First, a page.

Taste Holdings CEO Speaks on Acquisition vs Organic Growth
Franchisor and restaurant group Taste Holdings has managed to grow from one store to almost 600 in six years, its shares have gone up 120% in the past year, and this week made headlines with its controversial Fish & Chips Co advertisement depicting Jacob Zuma and his family, which was banned by the SABC.
Yet, speaking about acquisitions at the FNB Franchise Leadership Summit on Wednesday, Taste CEO Carlo Gonzaga says he is often challenged with the statement “But you’ve grown by acquisition…” as opposed to traditional or organic growth within in an existing business.
“Growing by acquisition is not a quick and easy way to achieve rapid expansion, it’s not an easy road and neither is franchising. 70% of acquisitions fail to achieve expectations while 50% of acquisitions actually destroy value,” he said.
Important when considering an acquisition, is who to acquire: “Keep in mind strategy vs opportunity.
There are many reasons to acquire.
It could result in greater synergy in the business, like when we bought St Elmo’s in 2010.
When we bought Maxi’s we leapfrogged in terms of growth.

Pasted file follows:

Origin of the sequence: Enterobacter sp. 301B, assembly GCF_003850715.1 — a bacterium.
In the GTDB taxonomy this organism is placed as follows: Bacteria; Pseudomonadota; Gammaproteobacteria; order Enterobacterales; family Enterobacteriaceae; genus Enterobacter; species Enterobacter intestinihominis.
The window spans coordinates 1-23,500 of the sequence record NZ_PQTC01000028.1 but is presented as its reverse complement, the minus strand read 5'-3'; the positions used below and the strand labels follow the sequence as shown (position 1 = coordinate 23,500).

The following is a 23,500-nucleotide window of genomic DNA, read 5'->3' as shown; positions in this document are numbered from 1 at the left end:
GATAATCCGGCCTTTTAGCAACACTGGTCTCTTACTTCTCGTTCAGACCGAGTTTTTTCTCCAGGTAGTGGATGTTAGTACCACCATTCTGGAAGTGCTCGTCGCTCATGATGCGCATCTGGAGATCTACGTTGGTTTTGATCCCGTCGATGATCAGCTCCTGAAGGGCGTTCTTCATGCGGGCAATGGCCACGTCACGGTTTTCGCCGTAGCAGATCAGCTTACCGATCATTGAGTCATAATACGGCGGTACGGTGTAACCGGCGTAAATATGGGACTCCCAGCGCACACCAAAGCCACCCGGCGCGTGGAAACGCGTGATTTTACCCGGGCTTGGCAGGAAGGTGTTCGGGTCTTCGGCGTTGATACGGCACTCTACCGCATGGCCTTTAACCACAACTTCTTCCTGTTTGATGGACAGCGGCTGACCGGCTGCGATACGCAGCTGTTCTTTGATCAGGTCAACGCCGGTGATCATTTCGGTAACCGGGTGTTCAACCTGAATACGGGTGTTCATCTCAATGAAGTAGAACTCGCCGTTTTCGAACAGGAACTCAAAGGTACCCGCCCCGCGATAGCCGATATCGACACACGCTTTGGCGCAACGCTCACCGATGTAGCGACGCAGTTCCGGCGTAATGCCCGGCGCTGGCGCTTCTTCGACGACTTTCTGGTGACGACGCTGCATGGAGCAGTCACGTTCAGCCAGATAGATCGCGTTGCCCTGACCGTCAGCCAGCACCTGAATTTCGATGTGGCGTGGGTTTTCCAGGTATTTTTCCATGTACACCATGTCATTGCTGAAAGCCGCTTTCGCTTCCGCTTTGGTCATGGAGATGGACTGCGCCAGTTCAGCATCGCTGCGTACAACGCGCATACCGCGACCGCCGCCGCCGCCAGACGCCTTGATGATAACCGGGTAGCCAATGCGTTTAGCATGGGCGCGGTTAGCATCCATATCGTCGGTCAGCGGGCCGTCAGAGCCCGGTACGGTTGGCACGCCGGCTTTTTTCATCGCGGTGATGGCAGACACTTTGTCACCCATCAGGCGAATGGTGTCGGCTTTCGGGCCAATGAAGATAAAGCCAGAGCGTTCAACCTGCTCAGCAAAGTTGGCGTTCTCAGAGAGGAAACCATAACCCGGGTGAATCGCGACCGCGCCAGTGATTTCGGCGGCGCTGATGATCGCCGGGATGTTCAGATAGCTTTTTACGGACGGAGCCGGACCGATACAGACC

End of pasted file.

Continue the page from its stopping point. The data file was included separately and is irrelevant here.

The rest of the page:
Skills could be gained – such as the St Elmo’s sauce-making facility. Competitors can be kept at bay. And economies of scale could mean greater buying power.”
Gonzaga warned that when buying a business, one need to put a value to the reasons why, as not to overpay, and also consider what you would not buy.
“To do this, understanding how the business makes money, and how you could add value, are crucial,” he said.
When it comes to pricing, value and finding the cash to acquire, Gonzaga said bankers are great at calculating the risk, but do not always want to take it. He referred to Warren Buffet: “Price is what you pay, value is what you get”.
For Gonzaga, the most controversial step when acquiring, is “having a peek” or due diligence.
“If you’re buying a business, you need to make the decision, thus you need to put in the effort – but have the facts audited. Don’t mistake the unfamiliar with the unlikely.”
Once the acquisition is done, or “after the honeymoon” as Gonzaga calls it, focusing on integration is key.
“When you buy a business, it’s yours – so change the locks and alarm codes.
You’ll have to put in double the time, twice the money and three times the effort,” he says.